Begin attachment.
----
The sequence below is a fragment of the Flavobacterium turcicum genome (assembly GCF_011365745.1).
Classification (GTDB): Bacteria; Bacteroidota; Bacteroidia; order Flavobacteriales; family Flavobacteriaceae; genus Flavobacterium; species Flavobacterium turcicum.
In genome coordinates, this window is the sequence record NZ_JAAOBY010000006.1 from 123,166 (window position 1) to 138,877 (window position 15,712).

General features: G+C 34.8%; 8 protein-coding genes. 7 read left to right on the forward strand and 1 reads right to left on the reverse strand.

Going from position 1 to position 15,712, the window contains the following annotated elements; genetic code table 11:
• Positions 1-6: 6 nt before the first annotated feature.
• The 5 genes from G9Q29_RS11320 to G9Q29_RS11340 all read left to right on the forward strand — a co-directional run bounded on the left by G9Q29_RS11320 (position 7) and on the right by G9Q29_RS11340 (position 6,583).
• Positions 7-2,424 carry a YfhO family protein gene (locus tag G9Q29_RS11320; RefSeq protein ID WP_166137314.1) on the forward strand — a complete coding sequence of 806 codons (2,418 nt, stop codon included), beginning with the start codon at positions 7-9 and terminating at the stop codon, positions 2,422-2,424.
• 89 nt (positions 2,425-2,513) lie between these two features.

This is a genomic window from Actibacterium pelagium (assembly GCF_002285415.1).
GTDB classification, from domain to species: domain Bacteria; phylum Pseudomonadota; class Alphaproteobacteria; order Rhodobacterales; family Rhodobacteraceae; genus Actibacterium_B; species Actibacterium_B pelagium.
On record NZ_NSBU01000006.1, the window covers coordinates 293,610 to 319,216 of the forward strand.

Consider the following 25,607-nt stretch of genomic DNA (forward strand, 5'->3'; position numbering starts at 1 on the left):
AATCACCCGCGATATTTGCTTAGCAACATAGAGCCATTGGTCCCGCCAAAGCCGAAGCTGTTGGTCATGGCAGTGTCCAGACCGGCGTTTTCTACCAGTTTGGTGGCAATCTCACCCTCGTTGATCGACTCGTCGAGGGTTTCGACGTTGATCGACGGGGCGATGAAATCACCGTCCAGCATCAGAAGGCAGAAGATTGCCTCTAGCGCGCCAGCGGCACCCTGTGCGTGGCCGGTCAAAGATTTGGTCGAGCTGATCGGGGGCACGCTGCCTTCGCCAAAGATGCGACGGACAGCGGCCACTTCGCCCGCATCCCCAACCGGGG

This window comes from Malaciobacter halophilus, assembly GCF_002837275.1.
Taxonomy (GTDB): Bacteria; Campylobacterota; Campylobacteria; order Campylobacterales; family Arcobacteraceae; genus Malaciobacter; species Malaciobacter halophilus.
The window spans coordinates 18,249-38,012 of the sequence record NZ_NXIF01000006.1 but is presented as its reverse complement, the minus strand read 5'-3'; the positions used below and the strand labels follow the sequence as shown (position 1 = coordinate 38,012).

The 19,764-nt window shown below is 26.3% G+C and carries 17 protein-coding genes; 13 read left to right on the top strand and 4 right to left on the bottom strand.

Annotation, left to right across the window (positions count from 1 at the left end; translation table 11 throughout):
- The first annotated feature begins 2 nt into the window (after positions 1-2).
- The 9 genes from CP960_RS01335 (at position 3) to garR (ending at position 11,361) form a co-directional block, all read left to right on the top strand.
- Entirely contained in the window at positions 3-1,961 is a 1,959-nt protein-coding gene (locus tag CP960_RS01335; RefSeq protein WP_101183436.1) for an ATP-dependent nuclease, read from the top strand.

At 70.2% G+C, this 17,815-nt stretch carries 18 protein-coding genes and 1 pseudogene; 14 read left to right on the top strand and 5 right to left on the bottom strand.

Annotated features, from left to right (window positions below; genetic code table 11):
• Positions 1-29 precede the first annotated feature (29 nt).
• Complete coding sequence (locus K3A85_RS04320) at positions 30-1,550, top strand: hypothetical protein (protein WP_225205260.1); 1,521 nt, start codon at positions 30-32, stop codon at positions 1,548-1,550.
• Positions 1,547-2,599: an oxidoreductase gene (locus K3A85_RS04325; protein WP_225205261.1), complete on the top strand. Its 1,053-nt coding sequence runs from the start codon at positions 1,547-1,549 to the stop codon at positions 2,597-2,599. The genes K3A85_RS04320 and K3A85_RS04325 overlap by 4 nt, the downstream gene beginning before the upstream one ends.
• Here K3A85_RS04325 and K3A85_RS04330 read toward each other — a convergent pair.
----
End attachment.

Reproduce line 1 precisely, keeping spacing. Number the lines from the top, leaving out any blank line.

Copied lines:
The sequence below is a fragment of the Flavobacterium turcicum genome (assembly GCF_011365745.1).